Clock Is Ticking on 3 Year-End Crises
Europe's mess, the US fiscal cliff, and China's economy will produce plenty of volatility as 2012 winds to a close. Here's what I expect, and how to take advantage of the uncertainty, writes MoneyShow's Jim Jubak, also of Jubak's Picks.
So many moving parts for the end of 2012: China's economic acceleration (maybe), Europe's economic deceleration and continuing debt crisis (certainly), and the US "fiscal cliff" and stubbornly slow economic recovery.
Each by itself could change the direction of the financial markets. In combination, they could cancel each other out…or multiply their individual powers.
I think we're likely to see lots of volatility—much of it to the downside. Days that have the smell of investor panic—like Wednesday, when nine stocks fell for every one that rose on the New York Stock Exchange. And we'll see swings from endless worry (like now) to unjustified optimism (give it two weeks).
Let me share a strategy for navigating your way through this maelstrom, and a crisis-by-crisis timeline.
Ready to Move
The strategy (or maybe strategies) I'm trying to follow in this period is one I've advocated before as a way to deal with the extraordinary volatility that comes with the market these days. It builds on the idea of opportunity costs. And it involves selling stocks that look as if they're going to need more than six months to see their upside.
I may like these stocks for the long run, but the opportunity cost of sitting in dead money is too high. That's because I'd like to have some cash so if a great stock I've had my eye on for months (or years) suddenly gets cheap, I'll be able to buy it.
During this period, I'd like to raise my cash for those opportunities not by selling my strongest stocks—that's always a temptation during periods of volatility, when the strongest stocks are the only ones you can sell without a big loss—but by selling those where the potential payoff is furthest away.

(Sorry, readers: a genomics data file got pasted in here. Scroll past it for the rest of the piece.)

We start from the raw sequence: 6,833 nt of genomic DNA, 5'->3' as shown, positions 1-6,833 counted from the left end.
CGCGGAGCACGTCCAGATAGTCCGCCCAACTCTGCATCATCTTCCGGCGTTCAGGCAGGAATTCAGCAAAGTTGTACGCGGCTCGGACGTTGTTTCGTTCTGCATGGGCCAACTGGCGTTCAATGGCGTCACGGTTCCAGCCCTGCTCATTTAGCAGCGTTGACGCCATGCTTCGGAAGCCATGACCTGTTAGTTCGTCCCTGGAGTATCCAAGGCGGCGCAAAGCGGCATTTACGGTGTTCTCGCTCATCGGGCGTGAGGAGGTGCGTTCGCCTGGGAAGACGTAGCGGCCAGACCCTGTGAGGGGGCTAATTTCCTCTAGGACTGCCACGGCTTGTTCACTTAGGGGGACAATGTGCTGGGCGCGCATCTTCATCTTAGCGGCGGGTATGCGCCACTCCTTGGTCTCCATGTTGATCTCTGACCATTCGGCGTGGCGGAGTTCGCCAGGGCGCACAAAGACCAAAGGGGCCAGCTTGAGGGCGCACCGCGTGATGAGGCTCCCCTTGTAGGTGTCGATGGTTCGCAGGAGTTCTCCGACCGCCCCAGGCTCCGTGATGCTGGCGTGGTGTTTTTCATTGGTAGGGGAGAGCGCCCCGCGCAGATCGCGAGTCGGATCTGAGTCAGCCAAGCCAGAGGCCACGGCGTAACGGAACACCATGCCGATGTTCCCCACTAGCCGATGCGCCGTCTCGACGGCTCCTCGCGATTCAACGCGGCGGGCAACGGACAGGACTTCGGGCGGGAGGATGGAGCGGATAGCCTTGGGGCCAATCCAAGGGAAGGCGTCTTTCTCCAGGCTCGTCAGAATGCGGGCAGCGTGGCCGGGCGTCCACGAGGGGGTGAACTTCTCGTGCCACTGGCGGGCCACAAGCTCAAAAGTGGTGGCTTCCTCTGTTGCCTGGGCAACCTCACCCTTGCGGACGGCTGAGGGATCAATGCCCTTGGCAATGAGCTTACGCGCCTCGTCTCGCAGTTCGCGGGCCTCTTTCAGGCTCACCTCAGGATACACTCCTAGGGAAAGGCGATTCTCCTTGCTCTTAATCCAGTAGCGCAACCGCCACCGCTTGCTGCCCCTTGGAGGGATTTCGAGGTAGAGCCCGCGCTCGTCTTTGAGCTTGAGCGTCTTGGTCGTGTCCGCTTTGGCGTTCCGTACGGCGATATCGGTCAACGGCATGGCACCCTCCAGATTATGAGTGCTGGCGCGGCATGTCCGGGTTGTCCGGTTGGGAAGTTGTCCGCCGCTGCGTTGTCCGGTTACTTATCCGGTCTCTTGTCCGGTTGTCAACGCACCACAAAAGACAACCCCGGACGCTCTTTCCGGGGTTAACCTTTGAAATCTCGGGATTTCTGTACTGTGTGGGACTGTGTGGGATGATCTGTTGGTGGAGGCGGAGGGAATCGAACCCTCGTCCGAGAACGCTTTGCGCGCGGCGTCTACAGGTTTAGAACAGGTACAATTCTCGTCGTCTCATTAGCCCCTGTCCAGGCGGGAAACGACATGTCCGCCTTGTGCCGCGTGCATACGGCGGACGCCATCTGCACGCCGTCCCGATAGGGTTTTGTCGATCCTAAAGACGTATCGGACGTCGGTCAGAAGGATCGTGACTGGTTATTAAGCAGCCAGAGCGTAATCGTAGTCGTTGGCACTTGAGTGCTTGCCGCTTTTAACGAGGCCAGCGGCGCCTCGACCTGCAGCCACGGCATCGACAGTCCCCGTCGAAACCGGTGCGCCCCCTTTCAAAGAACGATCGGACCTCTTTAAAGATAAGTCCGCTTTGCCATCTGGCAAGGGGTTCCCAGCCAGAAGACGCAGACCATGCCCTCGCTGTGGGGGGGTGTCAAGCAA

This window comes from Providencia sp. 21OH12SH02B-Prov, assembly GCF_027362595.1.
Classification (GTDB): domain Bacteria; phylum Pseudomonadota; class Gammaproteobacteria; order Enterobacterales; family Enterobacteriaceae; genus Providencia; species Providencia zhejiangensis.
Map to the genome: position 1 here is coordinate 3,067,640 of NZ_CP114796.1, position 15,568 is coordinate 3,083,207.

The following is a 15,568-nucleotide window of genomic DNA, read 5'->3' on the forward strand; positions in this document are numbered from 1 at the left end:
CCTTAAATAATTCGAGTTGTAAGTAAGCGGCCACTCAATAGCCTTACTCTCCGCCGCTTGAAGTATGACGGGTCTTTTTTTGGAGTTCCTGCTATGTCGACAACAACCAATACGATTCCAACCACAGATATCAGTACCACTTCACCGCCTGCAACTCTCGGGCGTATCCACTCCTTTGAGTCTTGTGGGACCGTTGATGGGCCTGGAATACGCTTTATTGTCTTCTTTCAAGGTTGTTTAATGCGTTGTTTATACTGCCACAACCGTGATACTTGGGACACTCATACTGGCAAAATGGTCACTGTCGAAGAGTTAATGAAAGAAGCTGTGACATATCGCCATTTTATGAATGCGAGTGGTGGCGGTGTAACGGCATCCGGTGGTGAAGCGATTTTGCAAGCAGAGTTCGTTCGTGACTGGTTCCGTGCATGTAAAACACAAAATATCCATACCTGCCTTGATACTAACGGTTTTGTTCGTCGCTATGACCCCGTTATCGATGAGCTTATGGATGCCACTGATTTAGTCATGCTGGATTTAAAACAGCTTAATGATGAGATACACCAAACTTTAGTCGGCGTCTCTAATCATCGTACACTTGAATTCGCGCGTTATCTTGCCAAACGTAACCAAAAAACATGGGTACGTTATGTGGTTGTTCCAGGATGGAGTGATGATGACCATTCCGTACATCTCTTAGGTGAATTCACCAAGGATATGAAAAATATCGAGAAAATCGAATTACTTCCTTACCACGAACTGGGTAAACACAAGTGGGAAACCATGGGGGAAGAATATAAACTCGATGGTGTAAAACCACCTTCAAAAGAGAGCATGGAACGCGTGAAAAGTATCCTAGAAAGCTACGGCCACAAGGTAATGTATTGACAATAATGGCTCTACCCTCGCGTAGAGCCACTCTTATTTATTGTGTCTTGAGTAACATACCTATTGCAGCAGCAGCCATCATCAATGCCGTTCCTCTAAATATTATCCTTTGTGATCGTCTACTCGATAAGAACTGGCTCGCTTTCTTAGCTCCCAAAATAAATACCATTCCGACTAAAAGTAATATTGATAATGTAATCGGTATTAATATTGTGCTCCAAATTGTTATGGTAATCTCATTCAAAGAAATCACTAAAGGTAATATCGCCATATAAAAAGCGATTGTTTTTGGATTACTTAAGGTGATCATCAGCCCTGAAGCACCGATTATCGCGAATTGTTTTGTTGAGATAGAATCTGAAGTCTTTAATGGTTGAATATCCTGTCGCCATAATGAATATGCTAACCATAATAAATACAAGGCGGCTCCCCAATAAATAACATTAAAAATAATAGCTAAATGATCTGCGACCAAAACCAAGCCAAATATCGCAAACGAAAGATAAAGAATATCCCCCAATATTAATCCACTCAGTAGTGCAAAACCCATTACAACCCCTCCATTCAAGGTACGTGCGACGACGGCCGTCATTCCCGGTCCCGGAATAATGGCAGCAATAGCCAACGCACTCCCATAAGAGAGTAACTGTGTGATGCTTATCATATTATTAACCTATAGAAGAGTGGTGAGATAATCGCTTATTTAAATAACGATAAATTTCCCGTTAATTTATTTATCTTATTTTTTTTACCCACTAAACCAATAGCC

What stocks do I want to buy? Those few that never seem to go down, except when the market is really, really in a downtrend. (Take a look at a chart of Middleby (MIDD) since August to see what I mean.)
Stocks that have been knocked down so far in a selling swing that they're now bargains on even near-term prospects. Stocks that could break big to the upside in early 2013 if—as I think likely—growth in China and in the United States turns out to be not exactly strong, but stronger than expected.
Yes, those are ideas that I've recommended before (along with the idea of buying dividend stocks if volatility knocks down the price enough to produce a 5% yield). And they've worked in other periods of volatility this year. Wash, rinse, spin, repeat.
In this column, I'm going to lay out my best guess at timetables for the three big macroeconomic, market-moving events—and suggest how they might fit together. The goal is to give you a road map to the news that will drive market emotions. And then I'll give specific examples to give you an idea of what to pursue and what to shed during this end-of-the year mayhem.
Let's begin with what I call my "timeline to disaster." You can start with any event you chose. Me? I like to start with Europe.